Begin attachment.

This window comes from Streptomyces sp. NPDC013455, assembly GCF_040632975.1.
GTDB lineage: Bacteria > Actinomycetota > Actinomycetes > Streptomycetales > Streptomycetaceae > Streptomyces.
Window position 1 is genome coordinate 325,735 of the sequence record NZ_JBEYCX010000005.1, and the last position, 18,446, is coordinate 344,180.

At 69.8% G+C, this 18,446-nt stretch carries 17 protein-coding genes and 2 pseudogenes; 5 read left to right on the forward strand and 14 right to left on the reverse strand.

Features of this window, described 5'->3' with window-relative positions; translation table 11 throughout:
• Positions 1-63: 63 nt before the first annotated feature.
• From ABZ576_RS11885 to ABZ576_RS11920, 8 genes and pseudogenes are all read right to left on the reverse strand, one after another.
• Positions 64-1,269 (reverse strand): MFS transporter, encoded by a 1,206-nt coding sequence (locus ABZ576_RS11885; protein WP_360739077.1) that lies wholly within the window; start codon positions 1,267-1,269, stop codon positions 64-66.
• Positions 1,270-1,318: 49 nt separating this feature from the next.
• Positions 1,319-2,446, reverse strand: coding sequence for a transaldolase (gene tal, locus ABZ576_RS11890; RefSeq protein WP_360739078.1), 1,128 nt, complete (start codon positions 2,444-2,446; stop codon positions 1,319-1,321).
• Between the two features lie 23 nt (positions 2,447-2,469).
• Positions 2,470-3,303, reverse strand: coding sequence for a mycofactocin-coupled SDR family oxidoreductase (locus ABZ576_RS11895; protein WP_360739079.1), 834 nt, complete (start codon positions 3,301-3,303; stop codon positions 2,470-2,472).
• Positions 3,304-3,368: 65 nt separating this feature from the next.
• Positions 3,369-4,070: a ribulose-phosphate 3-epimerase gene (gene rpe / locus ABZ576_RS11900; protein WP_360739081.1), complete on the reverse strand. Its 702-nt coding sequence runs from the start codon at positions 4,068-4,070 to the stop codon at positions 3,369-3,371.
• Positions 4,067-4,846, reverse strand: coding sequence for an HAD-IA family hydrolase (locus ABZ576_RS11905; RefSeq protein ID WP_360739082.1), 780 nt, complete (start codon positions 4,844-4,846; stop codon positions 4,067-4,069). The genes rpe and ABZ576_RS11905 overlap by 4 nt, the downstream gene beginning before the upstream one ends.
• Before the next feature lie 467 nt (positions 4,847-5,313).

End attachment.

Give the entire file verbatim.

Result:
This window comes from Streptomyces sp. NPDC013455, assembly GCF_040632975.1.
GTDB lineage: Bacteria > Actinomycetota > Actinomycetes > Streptomycetales > Streptomycetaceae > Streptomyces.
Window position 1 is genome coordinate 325,735 of the sequence record NZ_JBEYCX010000005.1, and the last position, 18,446, is coordinate 344,180.

At 69.8% G+C, this 18,446-nt stretch carries 17 protein-coding genes and 2 pseudogenes; 5 read left to right on the forward strand and 14 right to left on the reverse strand.

Features of this window, described 5'->3' with window-relative positions; translation table 11 throughout:
• Positions 1-63: 63 nt before the first annotated feature.
• From ABZ576_RS11885 to ABZ576_RS11920, 8 genes and pseudogenes are all read right to left on the reverse strand, one after another.
• Positions 64-1,269 (reverse strand): MFS transporter, encoded by a 1,206-nt coding sequence (locus ABZ576_RS11885; protein WP_360739077.1) that lies wholly within the window; start codon positions 1,267-1,269, stop codon positions 64-66.
• Positions 1,270-1,318: 49 nt separating this feature from the next.
• Positions 1,319-2,446, reverse strand: coding sequence for a transaldolase (gene tal, locus ABZ576_RS11890; RefSeq protein WP_360739078.1), 1,128 nt, complete (start codon positions 2,444-2,446; stop codon positions 1,319-1,321).
• Between the two features lie 23 nt (positions 2,447-2,469).
• Positions 2,470-3,303, reverse strand: coding sequence for a mycofactocin-coupled SDR family oxidoreductase (locus ABZ576_RS11895; protein WP_360739079.1), 834 nt, complete (start codon positions 3,301-3,303; stop codon positions 2,470-2,472).
• Positions 3,304-3,368: 65 nt separating this feature from the next.
• Positions 3,369-4,070: a ribulose-phosphate 3-epimerase gene (gene rpe / locus ABZ576_RS11900; protein WP_360739081.1), complete on the reverse strand. Its 702-nt coding sequence runs from the start codon at positions 4,068-4,070 to the stop codon at positions 3,369-3,371.
• Positions 4,067-4,846, reverse strand: coding sequence for an HAD-IA family hydrolase (locus ABZ576_RS11905; RefSeq protein ID WP_360739082.1), 780 nt, complete (start codon positions 4,844-4,846; stop codon positions 4,067-4,069). The genes rpe and ABZ576_RS11905 overlap by 4 nt, the downstream gene beginning before the upstream one ends.
• Before the next feature lie 467 nt (positions 4,847-5,313).